I didn’t really have any expectations of San Jose, so I figured I wouldn’t be disappointed. For the most part, that turned out to be true.
I stayed in the city center, which is slightly seedy and a little run-down, but with an almost 360-degree view of the incredible mountains and volcanos that surround the valley in which the city sits, maybe don’t gild the lily?
I ate – a lot. Despite their being (quite literally) a McDonald’s, Carl’s Jr or KFC on every corner, local food is good and plentiful in the sodas, family-run restaurants that seem to be the Costa Rican equivalent of our Southern “meat-and-three”, with the best choices I found being fresh corvina (sea bass) or the casado tipico (rice and beans and some type of meat with a small green salad).
La Criollita (on Avenida 7 behind Parque Morazán) and Nuestra Tierra (Avenida 2 across from the Museo Nacional) both dished up tasty and reasonably priced local cuisine, and the servers were patient, helpful with my minimal Spanish skills – the sweet server at La Criollita even offered me after-dinner Costa Rican coffee on the house (possibly as a reward for not giving in to the urge to actually lick my plate clean.)
But when you either don’t want or can’t fit a full meal under your belt, a panaderia is a great place to kick back for a mid-morning or mid-afternoon caffe con leche and postre break. These bakeries are pretty ubiquitous throughout the city and are also great for picking up pastries to take back to your hotel room…not that I did that. Never…
I planned my Saturday morning in the Museo Nacional, and although it is very informative concerning the history of Costa Rica, I found the best part to be the entrance, a huge butterfly house built inside the old walls. If you stand still – and if there isn’t a huge party of kids visiting the museum that day, all screaming “Mariposa!” – you can become part of the exhibit (my bright orange backpack proved a hit with the butterfly population). And I hope those kids were screaming at the butterflies, not at me.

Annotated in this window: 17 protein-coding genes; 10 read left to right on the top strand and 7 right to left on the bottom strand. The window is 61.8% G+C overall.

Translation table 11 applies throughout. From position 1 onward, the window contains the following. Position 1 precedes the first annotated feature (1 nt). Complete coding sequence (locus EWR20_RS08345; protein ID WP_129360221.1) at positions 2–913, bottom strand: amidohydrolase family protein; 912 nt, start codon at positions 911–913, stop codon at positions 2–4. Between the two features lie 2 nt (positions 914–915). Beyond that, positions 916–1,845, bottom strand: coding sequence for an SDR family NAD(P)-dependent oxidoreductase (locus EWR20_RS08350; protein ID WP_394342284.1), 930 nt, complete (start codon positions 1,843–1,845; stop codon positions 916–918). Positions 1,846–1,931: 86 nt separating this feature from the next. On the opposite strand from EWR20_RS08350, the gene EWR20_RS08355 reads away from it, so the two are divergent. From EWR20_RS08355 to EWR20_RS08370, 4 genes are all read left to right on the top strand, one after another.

But since San Jose is very much an outdoor city, with public parks and plazas every couple of blocks, I wanted a lazy Saturday afternoon in the fresh air. I did a little exploring in Barrio Amón, one of San Jose’s oldest neighborhoods, full of galleries and boutique hotels housed in the fine examples of Art Nouveau and Art Deco architecture of the former coffee barons’ mansions, and topped off my trek with a stop by the hipster Cafe de los Deseos on Avenida 15 for a couple of local microbrews (I loved the Seguas Red Ale).
Thus fortified with alcohol and architectural eye-candy, I headed back down into the city to window-shop up and down Avenida Central (basically a long outdoor market closed to vehicular traffic) for that one thing I really wanted, and then spend the early evening sitting in the Plaza de La Cultura outside the beautiful Teatro Nacional. While there are actually a number of these ornate, European-style theatres still in regular use around the city, Teatro Nacional is sort of the archetype but also contains a chic, popular cafe. It seemed everyone in the city shared my intention, and I got to combine a stroll across the plaza to Pops for a cone of creamy, delicious helado dulce de leche with my favorite sport, people-watching.
All in all, an enjoyable, if short, weekend. The ticos (as Costa Ricans call themselves) were welcoming and friendly, I ate way too much good food, I bought a few bags of Costa Rican coffee from the local supermarket to bring home, and I had the luck to spend two days walking one of the top capitals of Central America without a drop of rain.
My disappointment? I never found “una camisa rosa imprimo con ‘Bimbo'”. Yes, I wanted a pink T-shirt with “Bimbo” on it. At least I think that is what I asked for. Maybe it was my really bad Spanish, or maybe the ticos thought that a middle-aged man in a pink t-shirt with a fluffy white bear on the chest was wrong on many levels, and were trying to spare me embarrassment.
(Note: Bimbo is kind of like Little Debbie, except way cuter. I would not wear Little Debbie clothing and I don’t recommend that you do, either.)